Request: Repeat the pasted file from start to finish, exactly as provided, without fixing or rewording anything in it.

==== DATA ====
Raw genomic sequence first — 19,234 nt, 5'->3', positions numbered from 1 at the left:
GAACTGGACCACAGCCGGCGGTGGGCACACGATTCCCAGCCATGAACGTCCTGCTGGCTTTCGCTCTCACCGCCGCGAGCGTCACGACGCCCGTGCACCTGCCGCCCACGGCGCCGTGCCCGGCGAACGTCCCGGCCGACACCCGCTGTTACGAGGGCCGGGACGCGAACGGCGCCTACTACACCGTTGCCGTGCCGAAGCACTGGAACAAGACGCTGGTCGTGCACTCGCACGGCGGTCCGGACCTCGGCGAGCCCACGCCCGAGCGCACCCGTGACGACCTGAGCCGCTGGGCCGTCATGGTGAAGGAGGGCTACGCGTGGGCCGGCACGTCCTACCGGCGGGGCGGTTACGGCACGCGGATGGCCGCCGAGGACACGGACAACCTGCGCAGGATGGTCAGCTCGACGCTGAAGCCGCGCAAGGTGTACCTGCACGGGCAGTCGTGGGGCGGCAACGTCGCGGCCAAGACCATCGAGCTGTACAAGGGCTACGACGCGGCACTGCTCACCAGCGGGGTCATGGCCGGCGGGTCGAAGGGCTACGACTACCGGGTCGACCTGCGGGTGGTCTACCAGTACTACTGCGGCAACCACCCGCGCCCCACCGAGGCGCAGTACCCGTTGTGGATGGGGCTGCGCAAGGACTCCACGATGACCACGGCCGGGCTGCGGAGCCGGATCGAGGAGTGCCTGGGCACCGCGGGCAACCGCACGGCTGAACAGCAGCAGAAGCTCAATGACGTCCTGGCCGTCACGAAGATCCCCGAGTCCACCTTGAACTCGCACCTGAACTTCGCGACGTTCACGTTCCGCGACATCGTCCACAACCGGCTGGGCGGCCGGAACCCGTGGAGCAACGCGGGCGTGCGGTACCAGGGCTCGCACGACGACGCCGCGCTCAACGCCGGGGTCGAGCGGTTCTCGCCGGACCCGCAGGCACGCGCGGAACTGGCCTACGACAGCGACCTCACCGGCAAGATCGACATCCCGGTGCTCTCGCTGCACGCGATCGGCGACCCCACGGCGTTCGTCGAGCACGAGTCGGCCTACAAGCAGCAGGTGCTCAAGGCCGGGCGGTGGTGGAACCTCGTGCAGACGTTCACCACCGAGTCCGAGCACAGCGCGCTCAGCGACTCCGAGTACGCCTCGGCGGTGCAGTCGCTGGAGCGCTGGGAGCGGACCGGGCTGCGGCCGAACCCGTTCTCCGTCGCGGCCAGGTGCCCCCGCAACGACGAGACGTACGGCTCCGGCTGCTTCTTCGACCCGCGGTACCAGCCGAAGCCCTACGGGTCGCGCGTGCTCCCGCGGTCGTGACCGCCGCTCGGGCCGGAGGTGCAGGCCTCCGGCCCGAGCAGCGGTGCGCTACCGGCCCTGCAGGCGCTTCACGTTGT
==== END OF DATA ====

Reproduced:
Raw genomic sequence first — 19,234 nt, 5'->3', positions numbered from 1 at the left:
GAACTGGACCACAGCCGGCGGTGGGCACACGATTCCCAGCCATGAACGTCCTGCTGGCTTTCGCTCTCACCGCCGCGAGCGTCACGACGCCCGTGCACCTGCCGCCCACGGCGCCGTGCCCGGCGAACGTCCCGGCCGACACCCGCTGTTACGAGGGCCGGGACGCGAACGGCGCCTACTACACCGTTGCCGTGCCGAAGCACTGGAACAAGACGCTGGTCGTGCACTCGCACGGCGGTCCGGACCTCGGCGAGCCCACGCCCGAGCGCACCCGTGACGACCTGAGCCGCTGGGCCGTCATGGTGAAGGAGGGCTACGCGTGGGCCGGCACGTCCTACCGGCGGGGCGGTTACGGCACGCGGATGGCCGCCGAGGACACGGACAACCTGCGCAGGATGGTCAGCTCGACGCTGAAGCCGCGCAAGGTGTACCTGCACGGGCAGTCGTGGGGCGGCAACGTCGCGGCCAAGACCATCGAGCTGTACAAGGGCTACGACGCGGCACTGCTCACCAGCGGGGTCATGGCCGGCGGGTCGAAGGGCTACGACTACCGGGTCGACCTGCGGGTGGTCTACCAGTACTACTGCGGCAACCACCCGCGCCCCACCGAGGCGCAGTACCCGTTGTGGATGGGGCTGCGCAAGGACTCCACGATGACCACGGCCGGGCTGCGGAGCCGGATCGAGGAGTGCCTGGGCACCGCGGGCAACCGCACGGCTGAACAGCAGCAGAAGCTCAATGACGTCCTGGCCGTCACGAAGATCCCCGAGTCCACCTTGAACTCGCACCTGAACTTCGCGACGTTCACGTTCCGCGACATCGTCCACAACCGGCTGGGCGGCCGGAACCCGTGGAGCAACGCGGGCGTGCGGTACCAGGGCTCGCACGACGACGCCGCGCTCAACGCCGGGGTCGAGCGGTTCTCGCCGGACCCGCAGGCACGCGCGGAACTGGCCTACGACAGCGACCTCACCGGCAAGATCGACATCCCGGTGCTCTCGCTGCACGCGATCGGCGACCCCACGGCGTTCGTCGAGCACGAGTCGGCCTACAAGCAGCAGGTGCTCAAGGCCGGGCGGTGGTGGAACCTCGTGCAGACGTTCACCACCGAGTCCGAGCACAGCGCGCTCAGCGACTCCGAGTACGCCTCGGCGGTGCAGTCGCTGGAGCGCTGGGAGCGGACCGGGCTGCGGCCGAACCCGTTCTCCGTCGCGGCCAGGTGCCCCCGCAACGACGAGACGTACGGCTCCGGCTGCTTCTTCGACCCGCGGTACCAGCCGAAGCCCTACGGGTCGCGCGTGCTCCCGCGGTCGTGACCGCCGCTCGGGCCGGAGGTGCAGGCCTCCGGCCCGAGCAGCGGTGCGCTACCGGCCCTGCAGGCGCTTCACGTTGT